What Are the Odds of Life on Another Planet?

What are the odds of life on another planet? First, it depends on what kind of life you’re talking about. There’s a great deal of biodiversity on the Earth itself, from the simplest life, to the most complex, human life. Life here on Earth is incredibly inventive and remarkably resilient. It has emerged from an intricate process, tempered by natural selection, over a span of billions of years. This long and complex process, has given rise to the survival of a plethora of species on the one hand, and the extinction of a much larger number of less fortunate ones on the other. Life on Earth is resilient, its branches changing over time, adapting to the most disparate, transient and extreme of circumstances.

Life on Another Planet: The Growing Search

Inquiry about the possibility of the existence of extraterrestrial life is generally concerned with an interest in life that is similar to that which has emerged on Earth, particularly life found at the more complex end of the spectrum. While the existence of life within our solar system on other planets such as Venus, Mars and the gas giants, either in the present or at some point in the past, remains conceivable, the search has expanded to include extrasolar planets.

Image: Artist's rendition of Kepler 69c, habitable planet

NASA’s Kepler Mission: The Search for Habitable Planets

NASA’s Kepler Mission is aimed at carrying out a search for “habitable planets.” The Kepler Mission Quick Guide explains that the Mission “is specifically designed to survey a portion of our region of the Milky Way galaxy to discover dozens of Earth-size planets in or near the habitable zone and determine how many of the billions of stars in our galaxy have such planets.”

Earth-like Planets Around Sun-like Stars

What is “the habitable zone”? Also known as “the Goldilocks zone,” the habitable zone is the area around a star that is neither too hot nor too cold to permit the presence of liquid water on a planet’s surface. Because water has been essential to life on Earth, planets in the habitable zone would be most likely to provide the type of environment that could facilitate the development and survival of extraterrestrial life similar to life found on Earth. In other words, if we are looking for life similar to the life found on Earth, then planets that are themselves similar to Earth, going around Sun-like stars would be logical places to focus our search.

The Kepler spacecraft has identified 3,538 planet candidates. Scientists working with the data collected from the spacecraft “have statistically determined that twenty percent of Sunlike stars in our galaxy have Earth-sized planets that could host life.” In other words, 1 in 5 of the Sun-like stars in the Milky Way galaxy have habitable planets, that’s at least 8.8 billion. Study co-author, Geoff Marcy of the University of California at Berkeley commented to the Associated Press that this statistical analysis of the data means that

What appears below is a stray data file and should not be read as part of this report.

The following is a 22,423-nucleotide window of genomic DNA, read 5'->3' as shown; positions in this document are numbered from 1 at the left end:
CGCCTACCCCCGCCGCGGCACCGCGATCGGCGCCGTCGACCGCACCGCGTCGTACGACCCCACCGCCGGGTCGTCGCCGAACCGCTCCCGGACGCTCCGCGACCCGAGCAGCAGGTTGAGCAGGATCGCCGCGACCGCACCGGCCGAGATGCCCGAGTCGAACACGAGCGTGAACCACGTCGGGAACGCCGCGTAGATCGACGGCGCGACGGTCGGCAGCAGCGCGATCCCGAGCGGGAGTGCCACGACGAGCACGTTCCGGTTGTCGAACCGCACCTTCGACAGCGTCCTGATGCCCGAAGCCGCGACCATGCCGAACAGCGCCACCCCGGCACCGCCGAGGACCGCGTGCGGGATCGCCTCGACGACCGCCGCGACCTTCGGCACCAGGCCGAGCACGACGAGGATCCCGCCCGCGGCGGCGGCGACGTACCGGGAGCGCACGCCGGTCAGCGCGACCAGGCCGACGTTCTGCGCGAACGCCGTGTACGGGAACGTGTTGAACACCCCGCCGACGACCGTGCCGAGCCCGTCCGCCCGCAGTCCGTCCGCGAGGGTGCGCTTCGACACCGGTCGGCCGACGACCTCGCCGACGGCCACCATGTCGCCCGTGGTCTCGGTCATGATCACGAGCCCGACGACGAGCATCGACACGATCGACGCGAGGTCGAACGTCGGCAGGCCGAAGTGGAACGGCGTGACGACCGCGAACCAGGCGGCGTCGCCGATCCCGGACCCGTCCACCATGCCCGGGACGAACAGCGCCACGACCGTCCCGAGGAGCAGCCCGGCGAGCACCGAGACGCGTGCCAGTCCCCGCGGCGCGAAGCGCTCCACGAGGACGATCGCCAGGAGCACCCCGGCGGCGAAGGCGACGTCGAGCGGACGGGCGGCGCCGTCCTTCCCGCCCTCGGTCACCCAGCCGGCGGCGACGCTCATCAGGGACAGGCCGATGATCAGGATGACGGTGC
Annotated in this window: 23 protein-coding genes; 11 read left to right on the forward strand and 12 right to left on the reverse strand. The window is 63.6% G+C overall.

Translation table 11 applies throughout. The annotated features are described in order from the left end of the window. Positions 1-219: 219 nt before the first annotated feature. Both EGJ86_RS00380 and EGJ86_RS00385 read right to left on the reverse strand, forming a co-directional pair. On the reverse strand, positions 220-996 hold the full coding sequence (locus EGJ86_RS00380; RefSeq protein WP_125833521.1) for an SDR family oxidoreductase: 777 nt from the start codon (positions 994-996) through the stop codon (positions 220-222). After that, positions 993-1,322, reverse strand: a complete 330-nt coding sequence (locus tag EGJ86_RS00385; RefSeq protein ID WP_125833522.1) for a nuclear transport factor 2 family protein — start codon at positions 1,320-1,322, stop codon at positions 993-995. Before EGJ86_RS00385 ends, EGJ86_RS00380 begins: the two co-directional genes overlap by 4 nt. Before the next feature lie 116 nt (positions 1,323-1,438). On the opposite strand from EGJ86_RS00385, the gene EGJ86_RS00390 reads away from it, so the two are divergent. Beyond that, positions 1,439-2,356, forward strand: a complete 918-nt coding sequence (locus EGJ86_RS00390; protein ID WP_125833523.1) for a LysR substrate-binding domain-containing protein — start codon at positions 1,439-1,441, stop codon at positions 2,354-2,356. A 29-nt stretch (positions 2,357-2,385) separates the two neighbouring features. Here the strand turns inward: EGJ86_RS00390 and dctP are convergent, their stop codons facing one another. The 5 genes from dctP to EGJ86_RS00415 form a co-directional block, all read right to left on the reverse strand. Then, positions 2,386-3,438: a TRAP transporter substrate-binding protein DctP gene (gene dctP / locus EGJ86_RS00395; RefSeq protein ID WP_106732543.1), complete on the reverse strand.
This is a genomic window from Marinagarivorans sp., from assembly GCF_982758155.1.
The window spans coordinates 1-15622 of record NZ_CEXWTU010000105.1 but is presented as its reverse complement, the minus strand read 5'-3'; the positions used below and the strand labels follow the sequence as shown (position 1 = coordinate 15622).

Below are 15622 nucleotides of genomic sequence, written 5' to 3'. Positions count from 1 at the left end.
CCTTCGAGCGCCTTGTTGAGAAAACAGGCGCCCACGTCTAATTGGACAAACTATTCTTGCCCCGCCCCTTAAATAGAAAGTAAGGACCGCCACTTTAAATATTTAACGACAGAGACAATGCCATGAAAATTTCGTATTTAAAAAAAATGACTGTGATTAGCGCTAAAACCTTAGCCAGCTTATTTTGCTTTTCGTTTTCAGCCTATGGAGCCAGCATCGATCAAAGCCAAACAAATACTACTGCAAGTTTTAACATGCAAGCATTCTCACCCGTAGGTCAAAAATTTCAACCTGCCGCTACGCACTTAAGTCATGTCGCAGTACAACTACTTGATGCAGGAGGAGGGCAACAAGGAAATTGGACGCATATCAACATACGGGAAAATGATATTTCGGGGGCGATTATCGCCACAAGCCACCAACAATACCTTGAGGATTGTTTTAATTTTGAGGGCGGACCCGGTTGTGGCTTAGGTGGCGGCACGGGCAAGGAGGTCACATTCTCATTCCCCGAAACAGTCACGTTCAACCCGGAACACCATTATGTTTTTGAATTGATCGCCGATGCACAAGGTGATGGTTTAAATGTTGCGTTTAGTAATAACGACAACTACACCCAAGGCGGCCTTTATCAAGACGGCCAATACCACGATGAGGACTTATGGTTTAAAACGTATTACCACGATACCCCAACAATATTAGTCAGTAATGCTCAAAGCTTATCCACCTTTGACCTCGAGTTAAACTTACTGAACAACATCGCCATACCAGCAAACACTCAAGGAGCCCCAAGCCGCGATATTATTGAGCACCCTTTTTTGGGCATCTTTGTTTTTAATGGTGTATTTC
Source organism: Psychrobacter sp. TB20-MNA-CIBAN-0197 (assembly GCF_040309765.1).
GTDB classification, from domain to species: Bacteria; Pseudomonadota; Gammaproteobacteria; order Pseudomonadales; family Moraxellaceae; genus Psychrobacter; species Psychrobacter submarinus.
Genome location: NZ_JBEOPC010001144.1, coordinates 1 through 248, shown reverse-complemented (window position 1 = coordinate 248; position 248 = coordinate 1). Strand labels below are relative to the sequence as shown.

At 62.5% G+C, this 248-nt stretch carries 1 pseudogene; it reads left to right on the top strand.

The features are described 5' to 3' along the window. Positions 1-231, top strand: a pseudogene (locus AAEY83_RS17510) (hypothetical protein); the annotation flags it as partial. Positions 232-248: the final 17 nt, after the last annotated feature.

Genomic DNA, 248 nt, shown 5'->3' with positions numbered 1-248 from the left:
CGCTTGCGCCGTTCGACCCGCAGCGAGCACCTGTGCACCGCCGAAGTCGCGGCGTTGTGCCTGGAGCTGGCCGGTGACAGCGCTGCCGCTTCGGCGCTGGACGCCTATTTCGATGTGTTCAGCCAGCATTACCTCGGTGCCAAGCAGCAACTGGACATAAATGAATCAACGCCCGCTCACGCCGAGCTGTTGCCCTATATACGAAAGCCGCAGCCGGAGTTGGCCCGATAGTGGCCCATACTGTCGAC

“just in our Milky Way galaxy alone, that’s 8.8 billion throws of the biological dice.”

Up-to-date information on the progress of analysis of the data collected from the Kepler mission can be found on NASA’s Kepler Mission page.

The Drake Equation: Calculating the Odds of Intelligent Extraterrestrial Life

One of the most well-known attempts to calculate the odds of the existence of intelligent life on another planet is found in an equation developed by radio astronomer, Dr. Frank Drake. The equation, known as the Drake Equation, lays out factors that are thought to play a vital part in the development of technological civilizations, where N is defined as “the number of civilizations in the Milky Way Galaxy whose electromagnetic emissions are detectable.” While there is no official solution to the equation, scientists regard it as a useful tool for exploring the role of each of the factors identified by the equation and the possibility of detecting an alien transmission.

The SETI Institute: Listening for Alien Contact

The SETI Institute (short for the Search for ExtraTerrestrial Intelligence) is aimed at detecting communication attempts carried out by extraterrestrial life forms, intelligent enough to engage in such interstellar communication in the first place. According to the SETI website, “the mission of the SETI Institute is to explore, understand and explain the origin, nature and prevalence of life in the universe. Alien life has not been detected yet, however, the search continues as researchers continue to collect and analyze incoming data. Want to get involved? The SETI Institute has a membership program called TeamSETI. Learn more at www.seti.org. To stay informed about the SETI search visit, http://setiquest.info and try out their online human-powered search at http://www.setilive.org.


Borenstein, Seth. “STUDY: 8.8 BILLION EARTH-SIZE, JUST-RIGHT PLANETS.” The Big Story. The Associated Press, 4 Nov. 2013. Web. 11 Nov. 2013. <http://bigstory.ap.org/article/study-88-billion-earth-sized-just-right-planets>.

“Drake Equation.” SETI Institute. N.p., n.d. Web. 11 Nov. 2013. <http://www.seti.org/drakeequation>.

Keck Observatory. ” Odds are on oodles of Earths.” PlanetQuest. JPL, 4 Nov. 2013. Web. 11 Nov. 2013. <http://planetquest.jpl.nasa.gov/news/139>.

“Kepler: About the Mission.” Kepler: About the Mission. NASA, n.d. Web. 10 Nov. 2013. <http://kepler.nasa.gov/Mission/QuickGuide/>.

“Kepler: Home Page.” NASA.gov. N.p., n.d. Web. 11 Nov. 2013. <http://kepler.nasa.gov/>.

Image Credit: NASA

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